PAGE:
AS THE sun rose over Mooloolaba this morning, a precious haul was being unloaded from two boats docked at the wharf behind Parkyn Pde.
By this afternoon, the boatloads of wild-caught tuna will be on planes to Los Angeles, Boston and Hawaii after being unloaded, sorted and graded and trucked to Brisbane Airport.
Walker Seafoods Australia runs the largest wild-caught tuna fishery in Australia, and has the only sustainable yellowfin tuna fishing practice in the world certified by the globally recognised Marine Stewardship Council.
Most of its product is exported overseas to markets where people pay top-dollar for sustainably caught fish.
"I'm fielding calls every day from Europe and America wanting our fish, and I just don't have enough to give," Walker Seafoods co-owner Heidi Walker said.
The MSC logo allows fish lovers - from home cooks to retailers and chefs - to identify fish that has been caught without threatening the health of the fish species and its ecosystem.
This safeguards the species - the industry that relies on it - against overfishing, while providing transparency about the origin of fish to the consumer.
Walker Seafoods Australia won this year's Sunshine Coast Business Award - Agribusiness, in recognition of its contribution to local employment, its marketing and exporting success.
The Mooloolaba-based business employs 40 locals and regularly uses about 50 tradespeople to maintain and repair equipment, and attracts overseas seafood buyers to Mooloolaba where they inevitably support other businesses, Heidi said.
"These people we sell to are now coming here," she said. "They'd never been to Mooloolaba before.
"We share the love a bit - get them to see the prawn guys while they're here."
The business began in 2001 after Heidi's husband Pavo, who had worked at the Sydney Ports Corporation and as a skipper, decided to buy a fishing boat and start commercial fishing.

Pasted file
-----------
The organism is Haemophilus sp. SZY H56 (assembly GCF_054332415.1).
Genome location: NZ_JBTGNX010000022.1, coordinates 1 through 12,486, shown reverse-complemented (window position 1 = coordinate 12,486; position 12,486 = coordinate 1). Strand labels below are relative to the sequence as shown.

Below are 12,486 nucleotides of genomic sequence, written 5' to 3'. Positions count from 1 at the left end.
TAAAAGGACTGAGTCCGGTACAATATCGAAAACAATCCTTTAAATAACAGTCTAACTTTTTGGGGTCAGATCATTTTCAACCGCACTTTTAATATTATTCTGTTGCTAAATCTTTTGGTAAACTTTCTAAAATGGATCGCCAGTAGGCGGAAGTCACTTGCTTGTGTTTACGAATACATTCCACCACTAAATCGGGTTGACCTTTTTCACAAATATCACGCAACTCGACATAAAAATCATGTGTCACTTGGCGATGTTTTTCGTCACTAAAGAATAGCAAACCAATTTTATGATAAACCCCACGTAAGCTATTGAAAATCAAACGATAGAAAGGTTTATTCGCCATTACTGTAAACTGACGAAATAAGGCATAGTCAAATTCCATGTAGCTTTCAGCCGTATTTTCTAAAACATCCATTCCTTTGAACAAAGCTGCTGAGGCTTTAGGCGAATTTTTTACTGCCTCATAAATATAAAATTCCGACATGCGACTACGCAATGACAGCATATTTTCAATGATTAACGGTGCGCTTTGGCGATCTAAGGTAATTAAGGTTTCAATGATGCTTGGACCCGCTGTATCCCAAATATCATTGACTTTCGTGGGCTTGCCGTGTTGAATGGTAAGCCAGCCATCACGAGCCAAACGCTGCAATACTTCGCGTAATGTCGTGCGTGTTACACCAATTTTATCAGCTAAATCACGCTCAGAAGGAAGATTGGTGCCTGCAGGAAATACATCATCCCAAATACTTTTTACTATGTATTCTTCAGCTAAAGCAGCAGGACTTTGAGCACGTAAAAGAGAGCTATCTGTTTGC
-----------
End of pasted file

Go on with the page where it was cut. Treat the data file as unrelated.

Over the coming decade the Walkers learned the ropes and established a successful business, but they also saw many fishing businesses collapse as the Australian dollar fell, making fuel too expensive for many operators to afford to send boats out, and to export their product, Heidi said.
She remembers when there were 100 boats using the Eastern Tuna Billfish Fishery, which stretches from the tip of Cape York around the entire east coast of Australia, south including waters surrounding all sides of Tasmania, and into South Australia.
"There used to be 100 boats in this fishery, one of which was ours. Now there are 25," Heidi said.
Heidi said it was a shame the majority (75%) of seafood consumed in Australia is imported, when our fisheries are the "best managed in the world".
Certification through MSC was a rigorous and expensive process, but Heidi and Pavo knew it would give them an edge in an export market that's dominated by cheap fish from uncertified fisheries, mainly in Vietnam, China and international waters around the Asian continent.
"On a worldwide market, we're competing against boats from Vietnam; China," Heidi said. "I didn't want to compete on price.
"I knew if we went through MSC we'd open up a lot more markets and guarantee we survived.
"People these days are very conscious of where their seafood comes from - I think people are a lot more educated around produce these days."
She said food security was a big issue, and buyers in Europe and America would pay good money for MSC certified fish.
"People in Australia are wising up to where their food comes from too, and whether it's a good idea to be putting it in their body."
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